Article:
This way, you define the best mouthpiece/reed combination for your sound control : this compromise depend on several factors, but you must know how to adjust it, mainly by selecting another reed, on your usual mouthpiece. And if you need a softer reed to ease out your playing, then you would be able to modulate your reed strength later on, bringing full balance and self-confidence : through your mentally visualizing that your emission remains centered on the sound source, you avoid unnecessary contractions above your diaphragm (which would be triggered by too hard a reed), following the recommendations of Alfred Tomatis in The Ear And The Voice.

deep throat

By focusing on the opening of his sound column backward and downward, the player forgets about his real trunk and his mouth, thus ensuring that his throat remains free of contractions.

« The objective for both the pharynx and the larynx is to keep the throat open and supple, avoiding closure by the constrictor muscles. The regulation of the pharynx under the organizing control of the ear consists of achieving what is famous in singing as the open throat with the help of the dilator muscles and the tongue.« 

Think Your Sound, But No Pressing

The wind player sets up his vibrating attitude by rooting his air column in his heels, and moreover pictures his embouchure at the sound source, down to the bottom of his diaphragm : then, letting the relaxation down, his inner vibration gently takes off from the root of the air column, to feed the instrument through this embouchure.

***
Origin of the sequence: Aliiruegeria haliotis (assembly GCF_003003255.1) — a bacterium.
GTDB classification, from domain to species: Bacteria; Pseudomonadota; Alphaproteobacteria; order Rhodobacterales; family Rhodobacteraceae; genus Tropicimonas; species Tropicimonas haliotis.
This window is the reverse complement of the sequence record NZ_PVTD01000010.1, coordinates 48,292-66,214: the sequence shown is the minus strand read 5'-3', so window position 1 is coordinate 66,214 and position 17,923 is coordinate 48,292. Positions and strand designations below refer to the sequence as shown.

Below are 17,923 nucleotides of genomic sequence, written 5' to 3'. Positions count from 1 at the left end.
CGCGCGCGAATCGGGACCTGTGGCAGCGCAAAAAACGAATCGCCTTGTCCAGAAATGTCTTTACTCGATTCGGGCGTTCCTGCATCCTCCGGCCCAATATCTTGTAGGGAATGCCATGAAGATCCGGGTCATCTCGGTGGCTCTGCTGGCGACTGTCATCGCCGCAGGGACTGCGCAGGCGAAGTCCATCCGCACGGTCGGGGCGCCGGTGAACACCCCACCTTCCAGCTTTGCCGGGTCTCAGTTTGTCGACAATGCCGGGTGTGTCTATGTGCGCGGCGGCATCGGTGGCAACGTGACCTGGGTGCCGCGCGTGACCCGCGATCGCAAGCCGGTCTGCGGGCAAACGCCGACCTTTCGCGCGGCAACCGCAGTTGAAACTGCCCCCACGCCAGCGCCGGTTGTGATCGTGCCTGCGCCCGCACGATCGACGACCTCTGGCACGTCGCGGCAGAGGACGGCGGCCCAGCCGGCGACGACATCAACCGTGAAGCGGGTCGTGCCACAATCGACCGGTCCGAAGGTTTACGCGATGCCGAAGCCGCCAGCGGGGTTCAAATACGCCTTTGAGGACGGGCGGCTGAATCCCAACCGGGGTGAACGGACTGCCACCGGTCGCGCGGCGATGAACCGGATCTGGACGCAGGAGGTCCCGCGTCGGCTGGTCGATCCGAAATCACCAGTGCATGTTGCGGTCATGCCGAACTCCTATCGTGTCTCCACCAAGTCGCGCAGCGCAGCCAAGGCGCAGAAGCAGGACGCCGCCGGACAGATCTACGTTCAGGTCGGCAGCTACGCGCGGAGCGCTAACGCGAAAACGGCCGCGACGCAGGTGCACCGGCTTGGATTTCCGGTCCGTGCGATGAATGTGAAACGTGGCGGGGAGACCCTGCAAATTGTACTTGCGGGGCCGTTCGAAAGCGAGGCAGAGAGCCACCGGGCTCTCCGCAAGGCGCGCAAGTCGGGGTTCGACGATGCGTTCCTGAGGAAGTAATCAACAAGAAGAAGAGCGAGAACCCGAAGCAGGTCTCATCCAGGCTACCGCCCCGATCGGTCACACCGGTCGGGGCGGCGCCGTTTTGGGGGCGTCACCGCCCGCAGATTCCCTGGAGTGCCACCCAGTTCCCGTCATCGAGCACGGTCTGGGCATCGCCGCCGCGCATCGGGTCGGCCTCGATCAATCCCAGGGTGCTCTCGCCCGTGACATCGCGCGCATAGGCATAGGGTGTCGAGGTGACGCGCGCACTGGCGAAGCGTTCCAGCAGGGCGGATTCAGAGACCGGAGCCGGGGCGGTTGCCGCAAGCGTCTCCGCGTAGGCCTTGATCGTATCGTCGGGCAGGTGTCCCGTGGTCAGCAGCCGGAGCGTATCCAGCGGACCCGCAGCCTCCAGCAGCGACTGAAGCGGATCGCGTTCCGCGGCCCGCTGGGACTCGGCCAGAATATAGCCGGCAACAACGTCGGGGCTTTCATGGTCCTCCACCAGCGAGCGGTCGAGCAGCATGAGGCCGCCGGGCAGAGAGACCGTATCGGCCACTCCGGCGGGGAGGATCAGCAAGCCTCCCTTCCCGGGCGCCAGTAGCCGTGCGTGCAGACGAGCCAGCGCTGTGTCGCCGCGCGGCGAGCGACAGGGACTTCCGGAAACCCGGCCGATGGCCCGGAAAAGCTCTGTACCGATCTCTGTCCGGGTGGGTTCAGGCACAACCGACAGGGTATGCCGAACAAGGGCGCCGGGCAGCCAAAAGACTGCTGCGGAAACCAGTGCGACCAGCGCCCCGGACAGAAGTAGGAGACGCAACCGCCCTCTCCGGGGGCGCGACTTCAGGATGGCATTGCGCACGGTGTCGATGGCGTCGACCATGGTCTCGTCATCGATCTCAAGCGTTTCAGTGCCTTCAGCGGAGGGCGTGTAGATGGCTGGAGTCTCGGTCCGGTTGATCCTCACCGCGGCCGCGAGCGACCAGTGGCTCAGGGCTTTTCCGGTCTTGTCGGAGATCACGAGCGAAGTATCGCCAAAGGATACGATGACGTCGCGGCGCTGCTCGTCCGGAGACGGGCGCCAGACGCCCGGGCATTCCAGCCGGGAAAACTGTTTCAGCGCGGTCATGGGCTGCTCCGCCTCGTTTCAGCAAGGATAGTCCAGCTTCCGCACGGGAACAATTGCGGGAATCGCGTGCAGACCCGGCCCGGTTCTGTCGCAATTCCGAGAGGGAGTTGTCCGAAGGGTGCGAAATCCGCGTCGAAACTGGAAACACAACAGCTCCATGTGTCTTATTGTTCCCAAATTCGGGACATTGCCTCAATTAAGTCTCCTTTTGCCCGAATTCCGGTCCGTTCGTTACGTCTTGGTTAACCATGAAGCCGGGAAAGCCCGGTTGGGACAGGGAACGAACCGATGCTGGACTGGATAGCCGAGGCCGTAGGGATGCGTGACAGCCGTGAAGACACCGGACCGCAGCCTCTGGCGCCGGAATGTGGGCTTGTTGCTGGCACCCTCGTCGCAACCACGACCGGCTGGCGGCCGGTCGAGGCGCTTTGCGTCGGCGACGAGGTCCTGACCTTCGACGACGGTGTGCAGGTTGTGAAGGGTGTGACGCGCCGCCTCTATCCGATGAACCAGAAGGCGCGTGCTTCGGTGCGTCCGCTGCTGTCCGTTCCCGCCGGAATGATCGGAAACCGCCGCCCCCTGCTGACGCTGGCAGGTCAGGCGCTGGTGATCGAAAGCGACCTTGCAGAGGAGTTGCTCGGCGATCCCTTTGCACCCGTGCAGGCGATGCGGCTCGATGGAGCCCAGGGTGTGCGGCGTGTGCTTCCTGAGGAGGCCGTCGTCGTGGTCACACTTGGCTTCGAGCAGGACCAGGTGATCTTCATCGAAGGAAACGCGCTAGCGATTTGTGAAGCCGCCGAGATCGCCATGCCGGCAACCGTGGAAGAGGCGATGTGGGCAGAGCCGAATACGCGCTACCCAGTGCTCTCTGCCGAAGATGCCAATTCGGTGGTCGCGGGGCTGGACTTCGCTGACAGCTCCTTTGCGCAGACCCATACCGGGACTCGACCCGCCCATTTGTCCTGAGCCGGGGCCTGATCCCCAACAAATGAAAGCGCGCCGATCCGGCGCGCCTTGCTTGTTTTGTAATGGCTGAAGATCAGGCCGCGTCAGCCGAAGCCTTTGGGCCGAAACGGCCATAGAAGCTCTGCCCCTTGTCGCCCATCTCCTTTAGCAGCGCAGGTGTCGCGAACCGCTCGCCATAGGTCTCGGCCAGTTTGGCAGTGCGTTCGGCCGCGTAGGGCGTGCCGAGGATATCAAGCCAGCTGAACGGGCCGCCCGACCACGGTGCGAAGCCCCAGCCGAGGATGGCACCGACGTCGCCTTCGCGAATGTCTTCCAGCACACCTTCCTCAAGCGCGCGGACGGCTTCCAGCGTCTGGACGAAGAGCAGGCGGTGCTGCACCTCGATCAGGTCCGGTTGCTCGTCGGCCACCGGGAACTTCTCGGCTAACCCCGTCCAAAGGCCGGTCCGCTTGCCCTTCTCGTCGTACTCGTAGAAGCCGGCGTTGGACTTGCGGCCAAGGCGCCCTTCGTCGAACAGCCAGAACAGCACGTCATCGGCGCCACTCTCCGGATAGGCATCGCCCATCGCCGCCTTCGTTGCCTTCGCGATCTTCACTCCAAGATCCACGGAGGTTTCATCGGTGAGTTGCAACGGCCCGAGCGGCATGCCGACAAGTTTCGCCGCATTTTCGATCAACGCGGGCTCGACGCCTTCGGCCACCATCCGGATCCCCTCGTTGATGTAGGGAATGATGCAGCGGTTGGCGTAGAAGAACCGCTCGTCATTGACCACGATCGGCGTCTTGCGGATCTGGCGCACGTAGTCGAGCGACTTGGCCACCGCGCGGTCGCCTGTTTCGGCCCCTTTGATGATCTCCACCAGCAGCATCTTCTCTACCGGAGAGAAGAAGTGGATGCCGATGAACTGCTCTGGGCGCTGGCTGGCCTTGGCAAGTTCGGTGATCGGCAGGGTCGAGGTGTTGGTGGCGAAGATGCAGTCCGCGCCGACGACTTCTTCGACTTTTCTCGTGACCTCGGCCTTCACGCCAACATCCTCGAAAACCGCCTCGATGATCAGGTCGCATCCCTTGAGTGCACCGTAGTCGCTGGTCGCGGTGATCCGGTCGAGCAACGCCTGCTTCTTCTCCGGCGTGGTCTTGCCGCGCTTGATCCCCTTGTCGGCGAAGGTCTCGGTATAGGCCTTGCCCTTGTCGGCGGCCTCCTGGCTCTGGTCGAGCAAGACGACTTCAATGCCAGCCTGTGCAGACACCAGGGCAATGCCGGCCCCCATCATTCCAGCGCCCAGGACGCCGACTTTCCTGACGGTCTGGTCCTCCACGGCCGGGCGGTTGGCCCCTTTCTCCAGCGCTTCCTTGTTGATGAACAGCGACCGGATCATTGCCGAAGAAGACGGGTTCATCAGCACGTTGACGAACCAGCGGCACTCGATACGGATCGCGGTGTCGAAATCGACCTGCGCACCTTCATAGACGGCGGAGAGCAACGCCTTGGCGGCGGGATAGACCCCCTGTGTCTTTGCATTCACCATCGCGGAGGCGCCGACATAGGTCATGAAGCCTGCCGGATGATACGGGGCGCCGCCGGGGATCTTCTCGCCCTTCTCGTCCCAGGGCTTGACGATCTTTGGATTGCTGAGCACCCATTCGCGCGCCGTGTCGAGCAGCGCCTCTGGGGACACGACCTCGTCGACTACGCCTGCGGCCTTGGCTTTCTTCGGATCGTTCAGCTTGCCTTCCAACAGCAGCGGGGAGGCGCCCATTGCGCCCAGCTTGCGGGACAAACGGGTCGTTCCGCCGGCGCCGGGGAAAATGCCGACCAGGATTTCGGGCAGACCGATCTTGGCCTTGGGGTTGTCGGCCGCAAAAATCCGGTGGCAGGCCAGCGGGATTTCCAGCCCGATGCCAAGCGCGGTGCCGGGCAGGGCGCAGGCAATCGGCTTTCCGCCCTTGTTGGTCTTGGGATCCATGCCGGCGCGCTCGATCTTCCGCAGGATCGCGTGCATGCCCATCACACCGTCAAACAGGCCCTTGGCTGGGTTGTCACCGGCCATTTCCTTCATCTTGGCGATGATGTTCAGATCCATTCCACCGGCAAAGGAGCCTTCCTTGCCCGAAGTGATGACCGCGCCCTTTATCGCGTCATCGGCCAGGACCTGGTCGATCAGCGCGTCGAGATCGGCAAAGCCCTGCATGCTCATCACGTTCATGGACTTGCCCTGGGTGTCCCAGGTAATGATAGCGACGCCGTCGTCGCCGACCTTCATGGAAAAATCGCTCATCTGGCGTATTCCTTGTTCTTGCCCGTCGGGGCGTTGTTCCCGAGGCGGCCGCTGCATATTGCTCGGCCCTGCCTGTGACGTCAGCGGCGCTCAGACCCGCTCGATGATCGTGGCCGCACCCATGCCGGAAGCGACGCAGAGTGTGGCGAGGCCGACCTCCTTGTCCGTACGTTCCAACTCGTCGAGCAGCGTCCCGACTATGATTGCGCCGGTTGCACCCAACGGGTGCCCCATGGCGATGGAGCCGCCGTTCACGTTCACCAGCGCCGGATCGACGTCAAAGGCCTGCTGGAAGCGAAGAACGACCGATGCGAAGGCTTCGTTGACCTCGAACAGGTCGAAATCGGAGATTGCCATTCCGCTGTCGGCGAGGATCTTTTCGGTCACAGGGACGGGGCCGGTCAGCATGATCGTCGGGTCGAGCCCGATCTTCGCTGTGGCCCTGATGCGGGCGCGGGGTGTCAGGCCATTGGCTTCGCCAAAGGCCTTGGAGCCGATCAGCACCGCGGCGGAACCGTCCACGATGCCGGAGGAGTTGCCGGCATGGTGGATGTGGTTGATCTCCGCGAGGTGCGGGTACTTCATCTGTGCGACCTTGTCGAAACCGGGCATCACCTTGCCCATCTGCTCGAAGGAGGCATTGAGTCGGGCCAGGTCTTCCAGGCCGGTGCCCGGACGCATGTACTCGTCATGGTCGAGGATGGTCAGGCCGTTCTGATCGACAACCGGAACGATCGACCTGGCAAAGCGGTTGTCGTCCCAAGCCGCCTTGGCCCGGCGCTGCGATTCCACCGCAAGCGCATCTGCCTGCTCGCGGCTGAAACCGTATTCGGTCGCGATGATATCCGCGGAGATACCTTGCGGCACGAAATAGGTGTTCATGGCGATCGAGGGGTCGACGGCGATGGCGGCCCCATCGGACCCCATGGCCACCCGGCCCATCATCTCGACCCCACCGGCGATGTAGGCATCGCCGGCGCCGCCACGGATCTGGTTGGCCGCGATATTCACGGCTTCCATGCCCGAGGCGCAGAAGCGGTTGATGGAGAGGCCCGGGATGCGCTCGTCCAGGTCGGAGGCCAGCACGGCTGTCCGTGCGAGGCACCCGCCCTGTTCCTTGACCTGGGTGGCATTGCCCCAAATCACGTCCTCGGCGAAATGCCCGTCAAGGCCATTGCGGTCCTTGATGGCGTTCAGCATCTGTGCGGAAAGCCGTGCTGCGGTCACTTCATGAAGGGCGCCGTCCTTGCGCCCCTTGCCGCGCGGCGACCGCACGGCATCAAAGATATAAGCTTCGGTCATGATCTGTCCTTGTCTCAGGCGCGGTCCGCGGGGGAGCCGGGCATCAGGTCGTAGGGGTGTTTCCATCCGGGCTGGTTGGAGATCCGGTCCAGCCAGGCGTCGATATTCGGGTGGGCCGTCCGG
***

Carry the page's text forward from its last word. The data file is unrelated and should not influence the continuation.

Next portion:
Dominique Hoppenot describes how the violon player lets his vibration propage to the violon body through his clavicle.

« The most important of all is to listen to the sound that will come and not just to the sound already achieved.« 

Once your posture is set up and stabilized, your instrument naturally gets seized by your hands (entering your mouth if you are a wind player), to amplify the sound prepared in advance ; then your flexible and relaxed embouchure, which you actually forget, since you are focussed on the air column bottom, comes into play : it links you, as the sender (the instrumentist’s body), to the amplifier (the instrument body). The projected sound gets now worked out by your fingers, and your tongue (if relevant).

« You should forget all about your embouchure positioning, and be sure not to press it.« 

« The goal is to be as relax as possible in the embouchure area, so that the delicate mechanisms at the reed can be free to occur without exerting a strain on its vibrational capacity. By the time the air stream reaches the mouthpiece, the major portion of the work for a personal sound has already been completed.« 

« When you let your mouthpiece come to your mouth, enjoyment also enters as an intruding momentum. The same way as when you take momentum to jump over an obstacle, boom ! there it goes, you are played by your instrument, so you should not play yourself, this is not a wordplay.

As little as your embouchure takes off, then you nail your mouthpiece pinch, without looking for it, playing means then sitting on the air, this is fantastic !« 

« Generally, I prefer closer mouthpieces, but I try to find the combination of the length of the facing and the tip opening so that I don’t have to press hard to play it, so that everything feels easy.«